In the last year, the regulations surrounding the carriage of avalanche airbags on airlines have been relaxed a little, but there’s still some confusion of what you can and can’t carry and where you can and can’t carry it.

The International Air Transport Association (IATA) is the trade association for the world’s airlines, representing some 240airlines, around 84% of total air traffic and help formulate industry policy on critical aviation issues.  It is the IATA regulations which determine what you can and can’t carry, however there are often caveats in their regulations allow for things to be carried out at the discretion of the airline themselves or even, in some very specific cases, down to the pilot and crew on an individual flight.

If you’re flying with an empty cylinder, and intend getting it filled in resort, then you have no issues at all, however, depending on where you’re going, and which airbag you have that may not be feasible.  So if you fly with a full cartridge, what then?

As airbags currently use compressed gas cylinders (there may be an electric airbag on the horizon, but we’ll leave that for another day), they fall within the regulations governing “Provisions for Dangerous Goods Carried by Passengers or Crew”.  The relevant section for us is in  Subsection 2.3 of that, in  Table 2.3.A. which states you may have, on the aircraft:

Avalanche rescue backpack, one (1) per person, containing a cylinder of compressed gas in
Div. 2.2. May also be equipped with a pyrotechnic trigger mechanism containing less than
200 mg net of Div. 1.4S. The backpack must be packed in such a manner that it cannot be
accidentally activated. The airbags within the backpacks must be fitted with pressure relief

Note that there is no mention of volume of cylinder, only of the pyrotechnic charge (if there is one).  The earlier regulations had s maximum capacity of  250ml which meant some airbags, such that those from BCA, could not be carried.  The removal of that limit now means all airbags currently on the market comply wit IATA regulations.

However, while IATA state that they are permitted, there are the following stipulations:

  • They may be carried in the hold, as checking in luggage.
  • They may be carried as hand luggage.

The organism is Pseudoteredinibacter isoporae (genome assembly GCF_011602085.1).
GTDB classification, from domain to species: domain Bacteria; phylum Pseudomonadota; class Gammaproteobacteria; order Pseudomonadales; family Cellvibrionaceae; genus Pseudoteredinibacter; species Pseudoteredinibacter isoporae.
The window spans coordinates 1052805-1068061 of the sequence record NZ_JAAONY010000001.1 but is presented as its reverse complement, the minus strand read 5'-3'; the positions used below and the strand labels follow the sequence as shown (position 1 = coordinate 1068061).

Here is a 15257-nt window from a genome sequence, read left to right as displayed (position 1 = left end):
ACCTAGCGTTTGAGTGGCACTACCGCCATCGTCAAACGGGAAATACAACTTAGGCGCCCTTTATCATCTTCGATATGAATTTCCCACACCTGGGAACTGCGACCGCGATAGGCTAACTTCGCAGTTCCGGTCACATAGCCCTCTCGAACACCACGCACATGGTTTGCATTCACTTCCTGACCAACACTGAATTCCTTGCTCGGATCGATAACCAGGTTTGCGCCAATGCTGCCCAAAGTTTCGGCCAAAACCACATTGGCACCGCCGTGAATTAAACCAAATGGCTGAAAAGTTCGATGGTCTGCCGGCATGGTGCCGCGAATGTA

• They may NOT be worn on your person (not really a problem as it’s not going to be a very comfortable flight if you’re sat wearing your rucksack for several hours)
  • Pilot does not need to be informed of the location
  • The approval of the operator is required.

It’s this last one that throws the cliched fly in the ointment. Ultimately, although IATA have cleared the airbags for carriage, it’s up to the airlines themselves to decide if they will allow it.  Bear in mind too, however, that while IATA or the airlines may have no problem with you taking the airbags onboard as hand luggage, the CAA’s restriction on fluids and gases still apply at airport security, so you should make sure the cylinder, if full at least, it in your hold baggage otherwise you risk it being confiscated.

To further muddy the waters, in North America, the TSA (Transportation Security Administration) doesn’t allow filled compressed gas cylinders on board at all, for security reasons.

Now, as this is the internet this information is worth precisely what you’ve paid for it, but our understanding is that the TSA will only be checking bags when you are checking in for fly within the US on domestic flights, or your flight home. It’s been suggested by some that if you’re flying into the US and not taking a domestic flight thereafter, you could well get away with checking in a full cylinder.  You’d just have to make sure it’s discharged  (hopefully through choice) before you fly home.

We’ve taken a look at some of the more common airlines and tried to find out their policy on airbag systems, but we’re ignoring US domestic airlines for the obvious issues mentioned above.

Jet2 response

If there’s an airline you’re unsure about or think we should include, please let us now in the comments. We will continue to update this post as and when we find more information out from various airlines.

Relevant Links:

IATA Consumer information site: